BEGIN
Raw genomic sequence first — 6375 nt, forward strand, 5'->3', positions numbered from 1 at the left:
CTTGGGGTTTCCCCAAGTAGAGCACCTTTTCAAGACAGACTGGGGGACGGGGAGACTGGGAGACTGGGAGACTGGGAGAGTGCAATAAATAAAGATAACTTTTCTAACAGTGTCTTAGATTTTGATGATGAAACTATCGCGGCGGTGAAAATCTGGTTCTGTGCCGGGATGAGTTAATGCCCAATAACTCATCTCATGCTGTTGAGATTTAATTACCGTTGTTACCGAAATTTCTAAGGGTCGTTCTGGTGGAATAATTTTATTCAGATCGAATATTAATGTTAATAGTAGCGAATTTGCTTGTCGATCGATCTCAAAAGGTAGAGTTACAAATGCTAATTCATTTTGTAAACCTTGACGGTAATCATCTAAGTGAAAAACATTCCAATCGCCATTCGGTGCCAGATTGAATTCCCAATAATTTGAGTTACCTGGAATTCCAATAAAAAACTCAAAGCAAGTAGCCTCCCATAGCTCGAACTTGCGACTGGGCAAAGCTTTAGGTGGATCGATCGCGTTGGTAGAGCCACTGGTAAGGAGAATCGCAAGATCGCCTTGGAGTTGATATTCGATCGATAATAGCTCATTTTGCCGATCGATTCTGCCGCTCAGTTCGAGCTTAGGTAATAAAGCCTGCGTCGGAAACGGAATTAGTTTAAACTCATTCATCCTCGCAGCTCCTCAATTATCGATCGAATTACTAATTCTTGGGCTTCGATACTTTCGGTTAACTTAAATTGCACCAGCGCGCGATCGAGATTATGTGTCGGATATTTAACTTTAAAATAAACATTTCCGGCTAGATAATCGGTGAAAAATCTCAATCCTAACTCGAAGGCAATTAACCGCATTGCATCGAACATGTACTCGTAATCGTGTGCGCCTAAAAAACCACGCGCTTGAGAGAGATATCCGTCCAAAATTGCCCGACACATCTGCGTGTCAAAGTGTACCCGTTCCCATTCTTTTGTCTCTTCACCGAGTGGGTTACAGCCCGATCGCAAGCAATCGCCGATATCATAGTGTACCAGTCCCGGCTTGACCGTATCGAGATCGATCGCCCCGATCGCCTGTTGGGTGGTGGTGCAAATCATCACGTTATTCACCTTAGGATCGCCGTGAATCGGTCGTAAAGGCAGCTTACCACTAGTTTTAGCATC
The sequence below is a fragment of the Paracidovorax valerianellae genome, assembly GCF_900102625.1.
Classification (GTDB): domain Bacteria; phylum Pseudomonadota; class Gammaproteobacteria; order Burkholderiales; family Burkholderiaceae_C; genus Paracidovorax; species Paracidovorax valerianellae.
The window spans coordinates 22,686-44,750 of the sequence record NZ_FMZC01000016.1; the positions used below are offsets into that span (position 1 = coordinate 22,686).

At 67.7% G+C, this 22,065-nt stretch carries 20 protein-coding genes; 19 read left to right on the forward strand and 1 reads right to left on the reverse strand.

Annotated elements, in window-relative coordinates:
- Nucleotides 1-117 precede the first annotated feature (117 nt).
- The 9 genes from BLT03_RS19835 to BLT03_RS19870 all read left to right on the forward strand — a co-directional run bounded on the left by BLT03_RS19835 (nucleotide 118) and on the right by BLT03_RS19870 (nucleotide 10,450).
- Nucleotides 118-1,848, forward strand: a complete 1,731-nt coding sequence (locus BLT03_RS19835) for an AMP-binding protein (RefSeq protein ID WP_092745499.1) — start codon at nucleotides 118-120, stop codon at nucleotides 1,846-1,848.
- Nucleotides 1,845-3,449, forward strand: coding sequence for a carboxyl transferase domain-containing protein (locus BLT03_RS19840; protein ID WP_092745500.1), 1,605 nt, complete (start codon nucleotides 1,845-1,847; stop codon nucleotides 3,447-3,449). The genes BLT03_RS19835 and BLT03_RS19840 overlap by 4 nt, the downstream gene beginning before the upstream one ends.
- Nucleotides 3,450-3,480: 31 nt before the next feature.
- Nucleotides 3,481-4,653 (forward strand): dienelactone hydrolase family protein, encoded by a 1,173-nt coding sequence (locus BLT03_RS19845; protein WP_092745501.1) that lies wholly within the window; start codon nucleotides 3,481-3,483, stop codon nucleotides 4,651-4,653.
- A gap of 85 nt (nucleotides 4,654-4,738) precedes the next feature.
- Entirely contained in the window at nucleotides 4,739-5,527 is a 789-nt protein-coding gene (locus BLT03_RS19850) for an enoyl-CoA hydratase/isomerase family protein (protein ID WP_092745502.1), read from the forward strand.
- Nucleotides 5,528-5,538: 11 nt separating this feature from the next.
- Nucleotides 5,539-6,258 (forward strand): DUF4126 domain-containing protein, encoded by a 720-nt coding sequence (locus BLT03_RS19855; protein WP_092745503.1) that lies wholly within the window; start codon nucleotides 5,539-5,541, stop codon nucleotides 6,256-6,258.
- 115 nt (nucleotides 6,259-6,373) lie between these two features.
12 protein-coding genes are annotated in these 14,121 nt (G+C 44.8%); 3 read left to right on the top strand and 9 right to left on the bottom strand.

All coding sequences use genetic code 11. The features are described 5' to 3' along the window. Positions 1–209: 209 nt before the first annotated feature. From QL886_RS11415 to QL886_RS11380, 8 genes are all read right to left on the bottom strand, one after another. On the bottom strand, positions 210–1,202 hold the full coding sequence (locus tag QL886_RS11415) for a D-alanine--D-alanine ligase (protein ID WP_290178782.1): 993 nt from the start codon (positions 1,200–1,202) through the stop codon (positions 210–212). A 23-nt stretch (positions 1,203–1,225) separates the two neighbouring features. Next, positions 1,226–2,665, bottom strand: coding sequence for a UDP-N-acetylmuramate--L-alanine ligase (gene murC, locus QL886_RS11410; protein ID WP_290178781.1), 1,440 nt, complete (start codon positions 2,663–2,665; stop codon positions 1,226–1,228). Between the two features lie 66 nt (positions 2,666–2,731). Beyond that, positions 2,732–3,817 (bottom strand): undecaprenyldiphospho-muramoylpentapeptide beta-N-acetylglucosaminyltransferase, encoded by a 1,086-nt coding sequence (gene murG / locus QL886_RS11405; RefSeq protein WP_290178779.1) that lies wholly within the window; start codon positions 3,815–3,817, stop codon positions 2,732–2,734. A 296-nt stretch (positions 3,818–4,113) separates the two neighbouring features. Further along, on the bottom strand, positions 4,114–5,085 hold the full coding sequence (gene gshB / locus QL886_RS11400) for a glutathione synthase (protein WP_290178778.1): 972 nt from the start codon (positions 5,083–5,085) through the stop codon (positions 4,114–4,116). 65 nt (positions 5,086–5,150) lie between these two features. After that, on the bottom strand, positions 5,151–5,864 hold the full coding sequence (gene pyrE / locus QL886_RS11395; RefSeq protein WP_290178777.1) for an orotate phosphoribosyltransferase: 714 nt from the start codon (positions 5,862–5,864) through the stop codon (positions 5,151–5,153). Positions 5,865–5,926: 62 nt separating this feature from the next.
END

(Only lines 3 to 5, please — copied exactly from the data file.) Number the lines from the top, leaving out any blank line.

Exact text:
The sequence below is a fragment of the Paracidovorax valerianellae genome, assembly GCF_900102625.1.
Classification (GTDB): domain Bacteria; phylum Pseudomonadota; class Gammaproteobacteria; order Burkholderiales; family Burkholderiaceae_C; genus Paracidovorax; species Paracidovorax valerianellae.
The window spans coordinates 22,686-44,750 of the sequence record NZ_FMZC01000016.1; the positions used below are offsets into that span (position 1 = coordinate 22,686).